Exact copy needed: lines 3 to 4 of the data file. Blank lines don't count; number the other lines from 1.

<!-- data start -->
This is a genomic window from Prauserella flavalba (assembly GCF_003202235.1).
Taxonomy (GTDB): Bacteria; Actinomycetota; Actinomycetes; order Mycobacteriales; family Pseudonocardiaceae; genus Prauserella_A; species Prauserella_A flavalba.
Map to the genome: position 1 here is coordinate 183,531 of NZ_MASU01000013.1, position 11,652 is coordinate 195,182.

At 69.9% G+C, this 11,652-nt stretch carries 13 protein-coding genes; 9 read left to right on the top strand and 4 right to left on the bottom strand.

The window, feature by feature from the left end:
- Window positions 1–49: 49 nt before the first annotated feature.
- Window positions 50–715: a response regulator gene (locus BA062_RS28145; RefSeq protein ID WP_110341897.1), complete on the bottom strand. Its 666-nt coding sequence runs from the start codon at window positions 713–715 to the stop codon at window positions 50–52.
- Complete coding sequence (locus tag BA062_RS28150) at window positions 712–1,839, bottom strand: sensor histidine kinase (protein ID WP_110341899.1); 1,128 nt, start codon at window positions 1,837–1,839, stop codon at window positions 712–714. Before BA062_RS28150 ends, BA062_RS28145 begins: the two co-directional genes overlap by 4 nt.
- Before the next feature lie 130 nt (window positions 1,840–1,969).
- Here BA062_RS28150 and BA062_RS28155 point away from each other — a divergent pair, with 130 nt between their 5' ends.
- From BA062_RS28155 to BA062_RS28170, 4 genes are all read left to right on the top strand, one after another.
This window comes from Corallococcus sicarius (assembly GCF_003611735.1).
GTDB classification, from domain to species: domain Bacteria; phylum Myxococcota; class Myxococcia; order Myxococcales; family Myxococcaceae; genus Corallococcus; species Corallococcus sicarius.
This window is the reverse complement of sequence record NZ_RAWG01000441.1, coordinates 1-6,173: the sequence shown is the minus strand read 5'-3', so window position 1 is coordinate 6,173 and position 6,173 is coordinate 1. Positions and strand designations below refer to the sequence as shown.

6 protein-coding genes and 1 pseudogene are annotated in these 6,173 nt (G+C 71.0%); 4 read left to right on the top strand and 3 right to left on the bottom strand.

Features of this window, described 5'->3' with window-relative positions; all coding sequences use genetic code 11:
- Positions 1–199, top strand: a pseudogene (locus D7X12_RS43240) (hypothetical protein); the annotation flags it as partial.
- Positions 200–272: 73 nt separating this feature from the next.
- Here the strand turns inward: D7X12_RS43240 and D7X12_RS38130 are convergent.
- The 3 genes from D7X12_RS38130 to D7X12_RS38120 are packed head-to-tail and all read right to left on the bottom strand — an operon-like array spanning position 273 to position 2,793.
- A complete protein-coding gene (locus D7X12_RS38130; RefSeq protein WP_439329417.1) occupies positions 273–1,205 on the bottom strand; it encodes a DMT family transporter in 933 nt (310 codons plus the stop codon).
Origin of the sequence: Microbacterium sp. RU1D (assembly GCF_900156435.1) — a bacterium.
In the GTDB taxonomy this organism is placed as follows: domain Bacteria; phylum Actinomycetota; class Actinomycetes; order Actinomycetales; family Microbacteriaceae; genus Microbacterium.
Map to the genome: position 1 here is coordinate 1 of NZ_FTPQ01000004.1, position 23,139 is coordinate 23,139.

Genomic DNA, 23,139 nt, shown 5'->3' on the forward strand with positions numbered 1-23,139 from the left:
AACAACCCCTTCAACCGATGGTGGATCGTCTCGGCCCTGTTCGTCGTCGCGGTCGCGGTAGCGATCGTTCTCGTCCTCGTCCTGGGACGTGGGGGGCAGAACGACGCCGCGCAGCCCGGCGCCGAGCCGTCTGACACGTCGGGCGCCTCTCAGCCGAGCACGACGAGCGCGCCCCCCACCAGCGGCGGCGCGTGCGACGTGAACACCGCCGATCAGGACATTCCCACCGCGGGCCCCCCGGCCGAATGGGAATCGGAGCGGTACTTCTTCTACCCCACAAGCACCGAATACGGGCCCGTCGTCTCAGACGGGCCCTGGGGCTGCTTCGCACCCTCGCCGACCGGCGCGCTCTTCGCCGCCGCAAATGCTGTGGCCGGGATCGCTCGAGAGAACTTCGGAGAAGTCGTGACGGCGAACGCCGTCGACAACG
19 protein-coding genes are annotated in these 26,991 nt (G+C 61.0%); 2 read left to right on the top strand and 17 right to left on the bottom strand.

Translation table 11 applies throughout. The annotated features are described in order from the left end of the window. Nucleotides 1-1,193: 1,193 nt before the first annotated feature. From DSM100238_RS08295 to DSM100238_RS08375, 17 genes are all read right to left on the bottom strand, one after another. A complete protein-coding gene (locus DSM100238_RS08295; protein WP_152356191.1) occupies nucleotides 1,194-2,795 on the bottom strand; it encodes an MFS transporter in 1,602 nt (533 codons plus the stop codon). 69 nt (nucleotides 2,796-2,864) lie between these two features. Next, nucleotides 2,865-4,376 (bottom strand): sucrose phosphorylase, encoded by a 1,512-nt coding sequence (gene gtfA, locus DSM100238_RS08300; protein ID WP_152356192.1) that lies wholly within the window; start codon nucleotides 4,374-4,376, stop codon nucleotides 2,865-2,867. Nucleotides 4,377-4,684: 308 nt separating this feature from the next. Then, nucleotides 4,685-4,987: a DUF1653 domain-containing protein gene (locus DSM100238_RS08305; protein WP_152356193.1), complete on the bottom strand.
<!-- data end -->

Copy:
Map to the genome: position 1 here is coordinate 183,531 of NZ_MASU01000013.1, position 11,652 is coordinate 195,182.

At 69.9% G+C, this 11,652-nt stretch carries 13 protein-coding genes; 9 read left to right on the top strand and 4 right to left on the bottom strand.